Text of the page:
Classification and prediction: New classification or prediction methods for microarray data enter a crowded arena. From long-standing techniques such as logistic regression and linear discriminant analysis to the more modern support vector machines and neural networks, most known classification methods have already been applied to microarray data. To show that a newly proposed classification method is a real advance, a substantial improvement in performance needs to be shown over a reasonable selection of existing datasets and methods, including commonly used or simple methods. This is because, consciously or subconsciously, the developer of a new method optimizes its characteristics against the datasets to be used for evaluation. Variable selection and parameter choice for all methods needs to be done strictly in the training set (whether there is one training set or many as in cross validation). Resampling methods like permuting the class labels on the arrays or the bootstrap can be used to provide robust estimates of the significance of differential expression, but do not in themselves give estimates of classification performance except to show that the performance is better than chance. Experience shows that there is considerable noise in classification accuracy experiments, so modest increases in achieved accuracy are usually not convincing. Experience also shows that classification performance in a microarray problem depends strongly on the dataset, and less on the variable selection and classification methods. More than modest differences are required to excite interest in a new method. Authors should keep in mind the ‘No Free Lunch Theorems’ of Wolpert and Macready (1997) which demonstrated that there is no optimization/classification method that outperforms all others in all circumstances (Wolpert, 1996).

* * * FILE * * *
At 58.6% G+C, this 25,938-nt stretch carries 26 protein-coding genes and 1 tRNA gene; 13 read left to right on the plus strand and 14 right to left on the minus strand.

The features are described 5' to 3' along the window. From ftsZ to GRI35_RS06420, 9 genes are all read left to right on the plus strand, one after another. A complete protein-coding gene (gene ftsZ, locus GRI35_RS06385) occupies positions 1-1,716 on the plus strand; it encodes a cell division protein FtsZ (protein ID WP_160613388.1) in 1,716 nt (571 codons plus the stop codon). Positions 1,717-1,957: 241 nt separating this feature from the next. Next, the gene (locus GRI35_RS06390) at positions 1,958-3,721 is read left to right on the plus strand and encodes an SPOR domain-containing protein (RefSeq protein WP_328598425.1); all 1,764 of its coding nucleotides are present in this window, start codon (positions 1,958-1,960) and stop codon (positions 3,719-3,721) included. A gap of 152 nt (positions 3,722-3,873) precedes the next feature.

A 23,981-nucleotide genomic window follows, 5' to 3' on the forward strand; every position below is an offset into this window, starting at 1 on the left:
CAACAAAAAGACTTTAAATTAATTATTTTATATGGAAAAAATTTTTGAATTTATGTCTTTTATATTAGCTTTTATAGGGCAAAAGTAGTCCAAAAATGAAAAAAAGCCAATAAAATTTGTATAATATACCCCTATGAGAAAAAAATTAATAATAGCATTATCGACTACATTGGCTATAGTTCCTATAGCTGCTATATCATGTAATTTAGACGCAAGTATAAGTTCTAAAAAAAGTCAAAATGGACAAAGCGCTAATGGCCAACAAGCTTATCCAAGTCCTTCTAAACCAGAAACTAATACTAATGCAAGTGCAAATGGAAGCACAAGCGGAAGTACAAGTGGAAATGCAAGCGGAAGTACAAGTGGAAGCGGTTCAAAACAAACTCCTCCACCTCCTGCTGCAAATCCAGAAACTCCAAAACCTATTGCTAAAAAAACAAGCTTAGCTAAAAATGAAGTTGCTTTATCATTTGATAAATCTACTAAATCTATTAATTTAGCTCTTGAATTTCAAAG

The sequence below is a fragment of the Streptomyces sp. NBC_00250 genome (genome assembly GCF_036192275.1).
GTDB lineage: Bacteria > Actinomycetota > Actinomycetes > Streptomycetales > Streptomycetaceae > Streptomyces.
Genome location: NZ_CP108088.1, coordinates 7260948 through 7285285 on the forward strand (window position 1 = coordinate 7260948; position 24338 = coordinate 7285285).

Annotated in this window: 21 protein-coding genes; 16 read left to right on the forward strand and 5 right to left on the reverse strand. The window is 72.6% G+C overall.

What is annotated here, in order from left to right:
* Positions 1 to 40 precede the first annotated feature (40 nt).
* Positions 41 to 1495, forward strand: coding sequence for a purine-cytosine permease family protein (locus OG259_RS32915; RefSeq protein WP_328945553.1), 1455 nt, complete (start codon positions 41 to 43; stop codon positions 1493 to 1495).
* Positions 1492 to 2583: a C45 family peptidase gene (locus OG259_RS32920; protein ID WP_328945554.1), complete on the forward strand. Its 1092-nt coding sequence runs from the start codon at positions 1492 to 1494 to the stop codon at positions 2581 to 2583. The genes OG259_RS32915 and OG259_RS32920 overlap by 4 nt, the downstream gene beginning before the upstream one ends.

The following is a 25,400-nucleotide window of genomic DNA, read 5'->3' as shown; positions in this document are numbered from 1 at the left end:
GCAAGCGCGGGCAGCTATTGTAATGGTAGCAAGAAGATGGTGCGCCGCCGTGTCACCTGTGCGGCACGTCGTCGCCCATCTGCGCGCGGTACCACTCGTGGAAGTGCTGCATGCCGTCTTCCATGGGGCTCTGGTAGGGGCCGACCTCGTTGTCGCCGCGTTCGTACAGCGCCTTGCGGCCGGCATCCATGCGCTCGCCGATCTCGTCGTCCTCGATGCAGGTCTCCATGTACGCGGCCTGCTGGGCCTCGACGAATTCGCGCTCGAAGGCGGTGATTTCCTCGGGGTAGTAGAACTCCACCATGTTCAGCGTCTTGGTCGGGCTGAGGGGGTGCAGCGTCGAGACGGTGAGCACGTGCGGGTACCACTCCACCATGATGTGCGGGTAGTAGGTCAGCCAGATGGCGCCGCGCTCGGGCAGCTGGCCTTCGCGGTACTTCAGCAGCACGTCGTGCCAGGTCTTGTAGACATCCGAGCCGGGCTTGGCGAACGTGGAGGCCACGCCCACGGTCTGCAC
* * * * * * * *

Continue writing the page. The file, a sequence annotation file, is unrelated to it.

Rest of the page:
Clustering: Demonstrating superiority of a clustering method is in many ways more difficult than demonstrating superiority in a classification method. Usually, there is no ground truth against which to compare the clustering results. Defining a criterion (e.g. the Rand index) and showing that a clustering method achieves better scores on this criterion is often not compelling, since such criteria are easily optimized (again, consciously or subconsciously) to ensure superiority. For reasons discussed above, simulation is also not usually sufficient. Ideally, a new clustering method would demonstrate novel biological insights or some attractive statistical properties not available from previous methods, including several commonly used methods. Requiring new biological findings is a difficult standard, but a necessary one to insure that new published methods are useful and likely to be used.

To conclude, microarrays remain a useful technology to address a wide array of biological problems and the optimal analysis of these data to extract meaningful results still pose many bioinformatics challenges. However, with a number of successful methods already addressing the well-established microarray data analysis problems, publication of new methods in this area requires either identification of a new challenge and formulation of a new problem or development of a substantially better methodology then those existing that can be benchmarked on a variety of datasets. We hope that suggestions provided above for evaluation and validation of such new methods would increase the likelihood of them supporting biological discoveries in the future.

Funding: DMR to NIH grants P42-ES04699 and R01-HG003352.